Breaking news: Autism isn’t binary (not autistic / autistic), but instead it’s a spectrum (not autistic ⇄ autistic). This, per the description in the fourth edition of the Diagnostic and Statistical Manual of Mental Disorders, the DSM-IV, published in 1994. In the DSM-IV, autism was categorized as a discrete spectrum, with separable levels like “Asperger’s Disorder” or “Pervasive Developmental Disorder.” Since then, the diagnosis has been further expanded to a continuous spectrum, known now as Autism Spectrum Disorder (ASD), per the more recent DSM-V.
In the 80s a doctor might diagnose you as autistic or tell you you’re not autistic, but there was no diagnosis for 1/2 autistic or whatever. Now, friends casually say they’re “on the spectrum”, not in a disparaging way, but to point out when some set of observed symptoms match the diagnosis for autism.
More breaking news: Sexuality isn’t binary (gay / straight), but instead it’s a spectrum (gay ⇄ straight). The quantitative version of this is called the Kinsey Scale, based on work by Alfred Kinsey et al. in the ’40s and ’50s, which studied the range of human sexual attitudes. The scale ranges from 0 (exclusively heterosexual) to 6 (exclusively homosexual), with an additional category X denoting no sexual contacts or reactions.
These days, many people still identify themselves with the binary categories of gay and straight, but the middle ground is more generally acknowledged, as people experiment more and are more open to talking about same-sex attractiveness. Kinsey himself says:
Males do not represent two discrete populations, heterosexual and homosexual. The world is not to be divided into sheep and goats. Not all things are black nor all things white. It is a fundamental of taxonomy that nature rarely deals with discrete categories. Only the human mind invents categories and tries to force facts into separated pigeon-holes. The living world is a continuum in each and every one of its aspects.
This is clearly different from gender being a spectrum, but don’t worry, gender is a spectrum too. I’m no expert in this area, so, an anecdote: I met someone recently who described themselves as gender fluid. Since I don’t know what that’s like, I was curious about it and asked some questions; for example, how do they decide whether they’re masculine or feminine that day? I don’t remember their exact words, but it was something like, “I just kind of wake up and feel a certain way, like, ‘this is a fem day’ or ‘this is a masc day’. Although… actually, it’s not really like that. It’s kind of continuous; I feel a little more fem today than yesterday, but it’s not like I wake up suddenly wanting to wear pink bows in my hair.” I found this extremely interesting, and we had a lovely afternoon.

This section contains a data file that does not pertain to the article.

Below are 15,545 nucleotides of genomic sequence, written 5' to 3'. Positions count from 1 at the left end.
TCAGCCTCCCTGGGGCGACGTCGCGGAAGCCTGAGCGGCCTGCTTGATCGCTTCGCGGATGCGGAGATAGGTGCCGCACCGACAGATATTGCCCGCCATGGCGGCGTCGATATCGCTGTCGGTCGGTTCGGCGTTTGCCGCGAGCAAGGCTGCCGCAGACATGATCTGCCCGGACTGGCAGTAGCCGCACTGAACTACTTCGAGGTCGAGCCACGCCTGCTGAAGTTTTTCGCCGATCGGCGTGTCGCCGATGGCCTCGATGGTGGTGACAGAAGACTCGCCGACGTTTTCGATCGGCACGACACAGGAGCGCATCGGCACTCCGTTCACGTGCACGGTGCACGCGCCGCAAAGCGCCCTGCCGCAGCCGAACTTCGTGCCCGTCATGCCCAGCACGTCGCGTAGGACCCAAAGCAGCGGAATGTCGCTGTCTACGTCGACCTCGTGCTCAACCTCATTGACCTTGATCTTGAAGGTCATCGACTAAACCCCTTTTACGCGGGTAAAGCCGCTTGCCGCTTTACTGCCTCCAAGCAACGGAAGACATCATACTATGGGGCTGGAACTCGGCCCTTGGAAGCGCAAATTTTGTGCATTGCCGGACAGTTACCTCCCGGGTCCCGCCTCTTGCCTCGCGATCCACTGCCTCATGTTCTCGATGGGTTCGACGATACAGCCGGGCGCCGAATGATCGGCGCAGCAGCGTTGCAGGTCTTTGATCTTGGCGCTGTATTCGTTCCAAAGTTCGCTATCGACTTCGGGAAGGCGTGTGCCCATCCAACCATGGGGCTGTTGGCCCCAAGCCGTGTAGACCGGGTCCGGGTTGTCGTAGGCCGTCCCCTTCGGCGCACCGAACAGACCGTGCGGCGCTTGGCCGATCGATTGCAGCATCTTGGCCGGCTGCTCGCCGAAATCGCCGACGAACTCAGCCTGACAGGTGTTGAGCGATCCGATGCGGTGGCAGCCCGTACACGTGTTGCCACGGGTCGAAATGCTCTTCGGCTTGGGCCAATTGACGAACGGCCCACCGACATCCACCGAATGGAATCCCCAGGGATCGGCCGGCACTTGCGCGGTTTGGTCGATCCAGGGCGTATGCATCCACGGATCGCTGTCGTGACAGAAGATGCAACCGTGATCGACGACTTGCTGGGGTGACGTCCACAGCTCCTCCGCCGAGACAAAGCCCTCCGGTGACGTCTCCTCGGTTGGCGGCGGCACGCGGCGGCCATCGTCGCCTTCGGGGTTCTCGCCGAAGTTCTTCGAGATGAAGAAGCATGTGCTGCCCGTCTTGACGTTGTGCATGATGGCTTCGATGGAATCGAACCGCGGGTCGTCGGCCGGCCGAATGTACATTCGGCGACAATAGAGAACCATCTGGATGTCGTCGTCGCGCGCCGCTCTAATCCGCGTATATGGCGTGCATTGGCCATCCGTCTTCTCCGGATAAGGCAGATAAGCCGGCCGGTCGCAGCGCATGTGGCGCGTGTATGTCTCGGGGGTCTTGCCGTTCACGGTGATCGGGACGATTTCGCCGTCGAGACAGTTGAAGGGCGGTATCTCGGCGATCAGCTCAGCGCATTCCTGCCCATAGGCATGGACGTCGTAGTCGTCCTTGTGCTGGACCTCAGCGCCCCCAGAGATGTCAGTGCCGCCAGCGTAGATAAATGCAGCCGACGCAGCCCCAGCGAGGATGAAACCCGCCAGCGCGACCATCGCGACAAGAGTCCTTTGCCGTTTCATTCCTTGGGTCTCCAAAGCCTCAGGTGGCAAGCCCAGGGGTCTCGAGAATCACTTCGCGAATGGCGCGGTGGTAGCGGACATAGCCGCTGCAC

Lots more breaking news: Dawkins says belief in God is a spectrum (believe in God ⇄ don’t believe in God); consciousness is a spectrum (no awareness ⇄ high awareness); and of course, political attitudes are a spectrum (Left ⇄ Right… no wait, you’re telling me it might be multidimensional? *GASP*).
In light of all these stunning revelations, I ask: should we be surprised? In retrospect, it seems kind of obvious to me that all of these things would be continuous spectra.
- Rain Man clearly suffers from extreme autism, but many people with autism don’t need caretakers and lead essentially ordinary lives; on a scale from zero to Rain Man there clearly exists a lot of middle ground occupied by many people with very different experiences.
- It is also totally intuitive that a person can be more / less attracted to the same / opposite sex. I’m on the straight side of the spectrum, but across different girls I meet, my attraction level is essentially continuous; why would all men be at exactly zero? (Come on, admit it, you’re at least a little attracted to Bradley Cooper (if you’re man) or to Gal Gadot (if you’re a woman).)
- Our feelings and attitudes are clearly fluid, so if fluidity of gender is related to a person’s day-to-day experience of their own femininity or masculinity, this is also a no-brainer.
- And obviously any belief is a spectrum; we say things like “I believe [A] more than I believe [B], but not as much as [C]” all the time and nobody is confused in the slightest. That’s all well and just and good, especially for a proper Bayesian.
I posit the following general rule: everything is a spectrum. Ahhhh, doesn’t it feel good to just say that? We spend so much time categorizing everything into two clean categories only to “discover” that our classifications aren’t clean at all. I think spectrums should be, by now, the null hypothesis; if we discover something that is truly discrete or binary, that’s what is worth explaining. (Kinsey apparently figured this out long ago, as did Tim Minchin.)